Kasper is the managing director of the new Novo Nordisk Foundation Center for Genomic Mechanisms of Disease at Broad Institute

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The Novo Nordisk Foundation and Broad Institute of MIT and Harvard are launching a new research Center for Genomic Mechanisms of Disease, an initiative that will accelerate efforts to mine genetic data for insights into disease mechanisms – and eventually rationally designed treatments.

Supported by a $47.5 million commitment from the Novo Nordisk Foundation, the Center will facilitate close collaborations between the Broad Institute and Danish researchers investigating the genetics and gene regulation of common complex disease, with an initial focus on type 2 diabetes and obesity. The Center will align with existing international efforts, data sharing, methodology, and tools to contribute to the roadmap of the International Common Disease Alliance, and working in common cause with investigators from other large-scale efforts such as the Accelerating Medicines Partnership in Common Metabolic Diseases and the Impact of Genomic Variation on Function consortia.

The research collaboration of the Center aims to advance patient-centered research and precision medicine. The Center will establish an exchange program to provide opportunities for Danish scientists to study genomic technologies at the Broad Institute. In turn, these collaborations will catalyze and contribute to expanding biomedical research in Denmark. The new Center will be directed by Kasper, who has played an important role in the planning and development of the initiative since it was conceived in 2019. His whole team is particularly excited and proud to be part of this exceptional research opportunity!

We are hiring!

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We are hiring for several positions. Email lage.kasper@mgh.harvard.edu with a CV and cover letter if you are interested in hearing about our openings.

Polygenic risk score paper published in Nature Communications

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Translating polygenic risk scores for clinical use by estimating the confidence bounds of risk prediction’ has been published in Nature Communications. This paper describes a machine learning method (MCCP) that can be used to estimate personalized confidence levels of disease risk prediction based on polygenic risk scores, thereby enhancing their utility and interpretability in clinical settings.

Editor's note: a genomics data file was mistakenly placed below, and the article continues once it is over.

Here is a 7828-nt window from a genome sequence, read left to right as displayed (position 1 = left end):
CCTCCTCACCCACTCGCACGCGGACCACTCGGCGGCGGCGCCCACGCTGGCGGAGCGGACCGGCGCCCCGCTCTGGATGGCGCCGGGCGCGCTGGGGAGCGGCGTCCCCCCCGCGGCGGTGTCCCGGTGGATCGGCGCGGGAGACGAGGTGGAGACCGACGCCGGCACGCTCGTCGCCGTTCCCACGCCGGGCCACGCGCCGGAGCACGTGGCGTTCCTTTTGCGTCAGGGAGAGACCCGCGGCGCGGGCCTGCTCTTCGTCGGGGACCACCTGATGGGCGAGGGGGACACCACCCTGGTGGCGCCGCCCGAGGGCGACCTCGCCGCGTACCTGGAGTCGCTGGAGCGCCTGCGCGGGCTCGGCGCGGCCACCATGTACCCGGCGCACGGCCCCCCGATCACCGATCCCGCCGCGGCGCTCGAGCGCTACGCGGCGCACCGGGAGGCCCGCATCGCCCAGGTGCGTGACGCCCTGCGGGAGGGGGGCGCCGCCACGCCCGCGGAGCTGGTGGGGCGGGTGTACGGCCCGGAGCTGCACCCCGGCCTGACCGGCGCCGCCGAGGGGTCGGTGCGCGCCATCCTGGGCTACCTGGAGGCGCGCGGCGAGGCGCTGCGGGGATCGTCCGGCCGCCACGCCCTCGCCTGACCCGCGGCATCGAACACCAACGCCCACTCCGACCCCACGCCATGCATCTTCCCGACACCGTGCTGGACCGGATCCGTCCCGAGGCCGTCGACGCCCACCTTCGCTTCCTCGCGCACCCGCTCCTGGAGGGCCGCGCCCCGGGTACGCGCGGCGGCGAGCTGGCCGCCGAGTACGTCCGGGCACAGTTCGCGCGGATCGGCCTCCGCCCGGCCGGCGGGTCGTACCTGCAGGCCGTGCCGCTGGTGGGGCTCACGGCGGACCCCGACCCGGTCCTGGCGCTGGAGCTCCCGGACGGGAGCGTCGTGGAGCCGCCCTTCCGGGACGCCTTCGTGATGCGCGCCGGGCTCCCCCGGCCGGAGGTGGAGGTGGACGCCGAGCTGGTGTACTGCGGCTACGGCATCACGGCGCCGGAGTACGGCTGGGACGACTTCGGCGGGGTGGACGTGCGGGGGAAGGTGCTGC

Coexpression network paper published in Nature Neuroscience

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Coexpression network architecture reveals the brain-wide and multiregional bias of disease susceptibility’, a collaborative project with the Geschwind Lab at UCLA and the Battle Lab at Johns Hopkins, has been published in Nature Neuroscience. In this project, we created an atlas of human brain coexpression networks using RNA-seq data from the GTEx project, and used this resource to understand convergent pathways and brain regions affected by disease-associated variation in the adult brain. The generated networks can be explored in a web browser hosted by the Geschwind Lab.

Julia Biagini is joining the Lage team!

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We are happy to welcome Julia Biagini as a new research associate II on our team. Julia will be joining @gretapinta in the lab to work on the differentiation of human neurons and the many downstream experiments that help us understand the biological mechanisms that are dysfunctional in neuropsychiatric disorders. Welcome to the Lage family, Julia!

Genoppi is published!

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Genoppi is an open-source software for robust and standardized integration of proteomic and genetic data’ is accepted for publication at Nature Communications! The Lage team produced a user-friendly, open-source software that allows its users to see beyond their proteomic datasets by identifying cell/tissue-specific patterns and importantly, converging proteomic and genetic data in order to identify a vast diversity of disease signatures. Fantastic work by @gretapinta, @flassen_, @yuhanhsu, @mjapkim, @JacquiMMartn1 and colleagues.

Lage Lab presents at the Stanley Center Program Meeting

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During the Stanley Center Program Meeting this week, Yu-Han and Frederik presented an overview of Genoppi and gave a live demo to illustrate how it can facilitate QC and analysis of quantitative proteomic data. Greta gave an update on the BINe-ASD project, in which we generated protein-protein interaction networks of autism risk genes in human induced neurons to uncover biological mechanisms and pathways underlying these genes.

Yu-Han completes her T32 post-doctoral fellowship

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Yu-Han completed her two-year post-doctoral fellowship in the Harvard T32 Training Program in Bioinformatics Applied to Diabetes, Obesity and Metabolism. For the first part of her fellowship, she worked on a project that combined human genetics and untargeted metaoblomics to infer causal relationships in the obesity metabolome in the Hirschhorn Lab. After joining Lage Lab, she contributed to our efforts in using cell-type-specific protein-protein interaction data to study complex diseases such as schizophrenia, autism, type 2 diabetes, and myocardial infarction. Yu-Han is looking forward to continuing these exciting projects in our group after the end of her fellowship!